In an earlier report, we showed that cells lacking the ARH1 gene showed enhanced proliferation compared to ARH1-/- cells transformed with a wild-type ARH1 gene;cells transformed with a mutant ARH1 gene (D60A/D61A), which encodes a protein that exhibits less than 0.1 percent of wild-type activity, also showed enhanced proliferation similar to ARH1-/- cells. ARH1-/- cells also produced colonies in soft agar, as did ARH1-/- cells transformed with the ARH1 gene containing the double mutation. In contrast, ARH1-/- cells transformed with the wild-type gene did not show colonies in soft agar. In further support for the tumorigenic potential of ARH1-/- cells, ARH1-/- cells and cells transformed with the mutated ARH1 gene also formed tumors in nude mice. In contrast, ARH1-/- cells transformed with the wild-type gene did not give rise to tumors when injected into nude mice. Of importance, ARH1+/- cells from heterozygous animals generated tumors in nude mice. In some heterozygous ARH1+/- mice, we also observed tumor development. We examined the functional allele from the tumors in nude mice injected with ARH1+/- cells or in tumors in heterozygous animals. In some instances, the functional allele appeared to be absent, consistent with loss of heterozygosity (LOH). These data are compatible with the autosomal dominant model of tumorigenesis proposed by Alfred Knudson, in which LOH occurs as the second hit leading to tumor formation. In other instances, however, there appeared to be an intact ARH1 allele in the heterozygote. The ARH1 gene from DNA isolated from those tumors was sequenced and contained nucleotide differences from the ARH1 gene in non-tumor DNA from nude mouse or in DNA from non-tumor tissue isolated from the heterozygote mouse. The mutant genes exhibited changes in exons 2 and 3, which are part of the coding region and may be responsible for the structure of the catalytic site and thus be expected to alter enzymatic activity. We next looked at the sequences of the mutant ARH1 gene from heterozygote cells injected into nude mice and from tumor obtained from heterozygote animals. To understand better the effects of the mutation, recombinant proteins were synthesized from the mutant genes and their activities were measured in a standard assay where the hydrolysis of ADP-ribose-arginine was quantified. In most cases, the mutant protein exhibited enzymatic activity, which was a fraction of the wild-type protein, consistent with the fact that the mutation occurred in a coding region exon, probably associated with the active site. When ARH1 KO cells were transfected with the mutant genes and the resulting transformed cells were injected subcutaneously into nude mice, tumors were observed in a time-dependent manner, even though the gene could be used to synthesize a protein exhibiting enzymatic activity. Thus, the presence of enzymatic activity is not sufficient to prevent tumor development. Conceivably, the mutation might affect the ability of the protein to be properly localized or to use different ADP-ribosylated proteins as substrates. The tumor growth rate following subcutaneous injection of KO cells was faster than those of cells transformed with a mutant gene, encoding an active ARH1. Thus, in quantitative assays, the presence or absence of a mutation may affect tumor development. KO cells transformed with a wild-type ARH1 also developed tumors depending on the level of cell lysate ARH1 activity. Cells having relatively low levels of ARH1 activity developed tumors in nude mice. Of note, when normalized to cell ARH1 enzymatic activitiy, transformation with the wild-type gene was more effective than transformation with mutant genes in slowing the rate of tumor development. Thus, abnormalities in the ARH1 gene appeared to determine, in part, the tumorigenic potential of the ARH1 KO cells.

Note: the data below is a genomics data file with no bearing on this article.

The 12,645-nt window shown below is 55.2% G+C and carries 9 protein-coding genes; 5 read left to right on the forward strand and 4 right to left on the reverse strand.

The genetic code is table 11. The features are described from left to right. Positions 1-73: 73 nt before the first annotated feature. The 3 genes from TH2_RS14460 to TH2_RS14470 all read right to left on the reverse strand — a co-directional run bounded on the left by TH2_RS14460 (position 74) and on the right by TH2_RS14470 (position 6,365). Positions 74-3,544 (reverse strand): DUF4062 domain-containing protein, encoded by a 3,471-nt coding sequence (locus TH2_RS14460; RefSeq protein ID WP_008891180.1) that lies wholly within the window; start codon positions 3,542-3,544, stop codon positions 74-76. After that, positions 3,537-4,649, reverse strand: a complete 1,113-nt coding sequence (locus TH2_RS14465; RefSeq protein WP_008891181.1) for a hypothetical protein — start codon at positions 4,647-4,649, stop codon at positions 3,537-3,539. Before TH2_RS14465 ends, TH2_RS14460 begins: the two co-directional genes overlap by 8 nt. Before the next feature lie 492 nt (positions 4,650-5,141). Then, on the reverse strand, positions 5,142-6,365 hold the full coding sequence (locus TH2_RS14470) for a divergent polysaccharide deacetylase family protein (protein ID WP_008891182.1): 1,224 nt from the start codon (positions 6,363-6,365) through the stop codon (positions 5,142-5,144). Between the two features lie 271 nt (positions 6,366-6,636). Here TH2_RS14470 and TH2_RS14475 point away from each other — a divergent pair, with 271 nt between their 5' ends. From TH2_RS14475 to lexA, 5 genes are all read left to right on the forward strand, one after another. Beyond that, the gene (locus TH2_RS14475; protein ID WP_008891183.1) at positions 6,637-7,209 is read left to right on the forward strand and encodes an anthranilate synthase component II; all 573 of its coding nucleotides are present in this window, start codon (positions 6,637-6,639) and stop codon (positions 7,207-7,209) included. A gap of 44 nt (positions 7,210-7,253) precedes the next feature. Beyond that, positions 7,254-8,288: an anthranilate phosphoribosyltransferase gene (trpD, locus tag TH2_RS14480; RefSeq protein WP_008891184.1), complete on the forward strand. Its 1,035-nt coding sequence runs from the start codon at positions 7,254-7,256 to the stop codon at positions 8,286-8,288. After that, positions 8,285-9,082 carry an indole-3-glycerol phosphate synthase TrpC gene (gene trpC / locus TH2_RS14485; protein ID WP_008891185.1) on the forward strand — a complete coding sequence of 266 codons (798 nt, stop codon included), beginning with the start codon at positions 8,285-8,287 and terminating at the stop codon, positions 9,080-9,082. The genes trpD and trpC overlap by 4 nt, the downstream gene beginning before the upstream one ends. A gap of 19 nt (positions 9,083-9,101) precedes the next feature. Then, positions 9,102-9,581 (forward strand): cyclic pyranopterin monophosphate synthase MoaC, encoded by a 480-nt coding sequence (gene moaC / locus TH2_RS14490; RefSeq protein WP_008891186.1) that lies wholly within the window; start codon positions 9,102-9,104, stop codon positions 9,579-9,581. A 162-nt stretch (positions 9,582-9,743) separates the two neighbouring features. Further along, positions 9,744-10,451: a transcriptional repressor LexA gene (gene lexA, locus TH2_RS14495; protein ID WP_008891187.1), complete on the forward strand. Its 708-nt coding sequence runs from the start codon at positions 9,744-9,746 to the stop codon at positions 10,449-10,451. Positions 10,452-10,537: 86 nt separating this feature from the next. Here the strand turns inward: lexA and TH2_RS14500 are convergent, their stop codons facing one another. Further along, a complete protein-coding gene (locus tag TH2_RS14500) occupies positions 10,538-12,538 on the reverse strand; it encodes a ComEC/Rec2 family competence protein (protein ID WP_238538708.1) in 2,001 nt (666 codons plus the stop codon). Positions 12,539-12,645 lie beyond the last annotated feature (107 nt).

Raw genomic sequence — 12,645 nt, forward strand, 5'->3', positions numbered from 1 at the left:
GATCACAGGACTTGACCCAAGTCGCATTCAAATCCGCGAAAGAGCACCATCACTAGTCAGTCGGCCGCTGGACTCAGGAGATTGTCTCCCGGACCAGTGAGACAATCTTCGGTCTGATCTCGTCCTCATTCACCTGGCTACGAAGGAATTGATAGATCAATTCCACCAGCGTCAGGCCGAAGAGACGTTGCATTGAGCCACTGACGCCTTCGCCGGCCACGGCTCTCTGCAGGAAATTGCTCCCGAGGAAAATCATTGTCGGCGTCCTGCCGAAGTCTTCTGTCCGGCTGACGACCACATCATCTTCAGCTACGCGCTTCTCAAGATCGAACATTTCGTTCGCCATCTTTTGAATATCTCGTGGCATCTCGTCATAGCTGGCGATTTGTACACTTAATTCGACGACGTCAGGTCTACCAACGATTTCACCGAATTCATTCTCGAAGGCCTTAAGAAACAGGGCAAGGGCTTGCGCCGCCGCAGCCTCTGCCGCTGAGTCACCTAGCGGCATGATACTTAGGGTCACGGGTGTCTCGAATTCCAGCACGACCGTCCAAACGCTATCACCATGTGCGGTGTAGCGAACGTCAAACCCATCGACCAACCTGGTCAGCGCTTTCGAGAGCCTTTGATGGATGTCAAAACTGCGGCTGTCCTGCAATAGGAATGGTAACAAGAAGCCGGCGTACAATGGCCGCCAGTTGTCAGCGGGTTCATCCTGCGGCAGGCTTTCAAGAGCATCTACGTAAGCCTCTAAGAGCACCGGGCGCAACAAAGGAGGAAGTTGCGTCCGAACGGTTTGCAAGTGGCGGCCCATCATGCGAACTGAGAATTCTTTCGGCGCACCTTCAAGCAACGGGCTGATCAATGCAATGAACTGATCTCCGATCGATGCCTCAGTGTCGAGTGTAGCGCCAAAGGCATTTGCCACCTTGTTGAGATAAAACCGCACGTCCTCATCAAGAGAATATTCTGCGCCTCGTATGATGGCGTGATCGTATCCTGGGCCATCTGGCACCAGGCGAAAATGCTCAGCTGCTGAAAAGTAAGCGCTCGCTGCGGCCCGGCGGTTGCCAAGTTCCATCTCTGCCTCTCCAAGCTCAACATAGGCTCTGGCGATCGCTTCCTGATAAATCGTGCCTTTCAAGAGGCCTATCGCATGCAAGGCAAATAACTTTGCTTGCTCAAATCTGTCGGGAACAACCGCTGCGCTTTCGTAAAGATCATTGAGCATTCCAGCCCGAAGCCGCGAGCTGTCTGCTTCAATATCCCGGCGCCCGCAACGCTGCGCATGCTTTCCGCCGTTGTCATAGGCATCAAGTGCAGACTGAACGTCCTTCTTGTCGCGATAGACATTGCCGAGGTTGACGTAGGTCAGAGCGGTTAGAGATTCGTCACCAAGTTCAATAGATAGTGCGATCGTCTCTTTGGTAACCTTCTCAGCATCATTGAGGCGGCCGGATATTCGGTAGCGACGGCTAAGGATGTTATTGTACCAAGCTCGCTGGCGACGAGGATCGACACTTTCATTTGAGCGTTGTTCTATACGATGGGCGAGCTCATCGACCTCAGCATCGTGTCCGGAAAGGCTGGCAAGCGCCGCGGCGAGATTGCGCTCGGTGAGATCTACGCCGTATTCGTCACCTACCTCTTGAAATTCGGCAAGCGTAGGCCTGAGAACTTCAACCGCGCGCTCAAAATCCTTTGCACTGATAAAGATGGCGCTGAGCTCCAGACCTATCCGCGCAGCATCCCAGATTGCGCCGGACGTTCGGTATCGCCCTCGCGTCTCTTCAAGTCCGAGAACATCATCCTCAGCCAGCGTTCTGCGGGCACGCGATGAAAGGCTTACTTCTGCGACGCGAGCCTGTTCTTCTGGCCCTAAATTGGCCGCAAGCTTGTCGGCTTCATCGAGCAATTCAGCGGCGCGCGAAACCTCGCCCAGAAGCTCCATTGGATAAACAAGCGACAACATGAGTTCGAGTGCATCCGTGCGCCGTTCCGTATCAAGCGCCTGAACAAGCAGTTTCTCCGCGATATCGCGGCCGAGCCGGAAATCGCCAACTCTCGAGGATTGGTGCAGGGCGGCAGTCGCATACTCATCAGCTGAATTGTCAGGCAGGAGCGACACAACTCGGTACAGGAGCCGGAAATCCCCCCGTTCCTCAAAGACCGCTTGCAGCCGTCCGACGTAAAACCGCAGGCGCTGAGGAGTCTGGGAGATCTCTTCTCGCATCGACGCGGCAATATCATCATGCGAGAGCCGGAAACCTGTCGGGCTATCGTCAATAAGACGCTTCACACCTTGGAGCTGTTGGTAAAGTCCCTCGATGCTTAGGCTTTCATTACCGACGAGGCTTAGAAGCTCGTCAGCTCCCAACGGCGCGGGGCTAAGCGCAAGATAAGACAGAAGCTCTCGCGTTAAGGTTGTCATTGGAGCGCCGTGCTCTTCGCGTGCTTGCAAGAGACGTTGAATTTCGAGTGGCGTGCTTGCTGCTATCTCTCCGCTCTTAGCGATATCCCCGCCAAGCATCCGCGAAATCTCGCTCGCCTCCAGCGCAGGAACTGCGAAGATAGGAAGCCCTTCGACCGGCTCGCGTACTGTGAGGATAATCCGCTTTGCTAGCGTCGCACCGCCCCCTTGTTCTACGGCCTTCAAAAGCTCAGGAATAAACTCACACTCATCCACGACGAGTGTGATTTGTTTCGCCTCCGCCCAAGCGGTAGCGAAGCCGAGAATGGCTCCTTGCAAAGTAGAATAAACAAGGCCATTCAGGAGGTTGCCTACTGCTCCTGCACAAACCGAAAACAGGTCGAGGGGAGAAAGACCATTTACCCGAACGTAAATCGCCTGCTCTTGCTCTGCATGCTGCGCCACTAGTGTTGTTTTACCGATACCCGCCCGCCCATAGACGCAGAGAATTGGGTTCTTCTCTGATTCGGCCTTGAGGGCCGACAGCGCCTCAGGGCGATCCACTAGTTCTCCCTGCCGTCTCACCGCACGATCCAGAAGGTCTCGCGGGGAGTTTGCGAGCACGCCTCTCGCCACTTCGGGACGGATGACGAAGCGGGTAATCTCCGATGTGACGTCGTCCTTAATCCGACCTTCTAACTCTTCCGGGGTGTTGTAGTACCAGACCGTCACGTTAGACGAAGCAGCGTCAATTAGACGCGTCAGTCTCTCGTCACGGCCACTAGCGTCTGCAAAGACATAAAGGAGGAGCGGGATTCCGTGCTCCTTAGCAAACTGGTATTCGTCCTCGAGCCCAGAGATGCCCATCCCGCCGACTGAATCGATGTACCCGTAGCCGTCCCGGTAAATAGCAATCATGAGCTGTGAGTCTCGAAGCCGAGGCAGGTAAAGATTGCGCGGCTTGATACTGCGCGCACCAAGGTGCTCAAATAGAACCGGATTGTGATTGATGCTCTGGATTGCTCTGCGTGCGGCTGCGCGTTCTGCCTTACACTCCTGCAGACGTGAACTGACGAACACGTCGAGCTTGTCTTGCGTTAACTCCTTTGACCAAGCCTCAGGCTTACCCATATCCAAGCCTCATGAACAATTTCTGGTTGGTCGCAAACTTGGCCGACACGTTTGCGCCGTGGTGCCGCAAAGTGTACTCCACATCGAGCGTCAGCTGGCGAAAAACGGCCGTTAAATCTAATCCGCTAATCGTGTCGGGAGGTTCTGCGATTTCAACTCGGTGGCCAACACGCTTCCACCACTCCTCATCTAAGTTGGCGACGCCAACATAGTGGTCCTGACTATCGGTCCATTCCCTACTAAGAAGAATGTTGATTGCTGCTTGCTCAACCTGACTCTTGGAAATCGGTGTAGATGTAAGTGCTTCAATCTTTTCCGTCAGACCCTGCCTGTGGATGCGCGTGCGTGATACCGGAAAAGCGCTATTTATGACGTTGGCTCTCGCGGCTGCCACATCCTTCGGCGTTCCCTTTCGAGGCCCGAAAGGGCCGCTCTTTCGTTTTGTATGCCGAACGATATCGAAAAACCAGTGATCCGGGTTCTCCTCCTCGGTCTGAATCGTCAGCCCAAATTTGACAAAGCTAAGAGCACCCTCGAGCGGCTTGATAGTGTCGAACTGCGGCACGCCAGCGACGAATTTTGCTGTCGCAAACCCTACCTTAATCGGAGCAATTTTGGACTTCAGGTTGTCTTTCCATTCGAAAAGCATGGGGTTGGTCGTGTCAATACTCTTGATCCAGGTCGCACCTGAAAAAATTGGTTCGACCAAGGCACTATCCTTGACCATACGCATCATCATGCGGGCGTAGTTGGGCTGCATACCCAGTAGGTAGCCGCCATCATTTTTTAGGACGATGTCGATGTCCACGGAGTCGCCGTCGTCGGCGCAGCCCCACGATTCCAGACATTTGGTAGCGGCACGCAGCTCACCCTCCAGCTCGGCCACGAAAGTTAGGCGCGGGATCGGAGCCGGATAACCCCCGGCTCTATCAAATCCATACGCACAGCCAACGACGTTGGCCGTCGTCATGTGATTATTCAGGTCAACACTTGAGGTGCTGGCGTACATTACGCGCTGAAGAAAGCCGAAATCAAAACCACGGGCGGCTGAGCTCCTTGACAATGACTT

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Stevens, Linda A; Moss, Joel (2018) Mono-ADP-Ribosylation Catalyzed by Arginine-Specific ADP-Ribosyltransferases. Methods Mol Biol 1813:149-165
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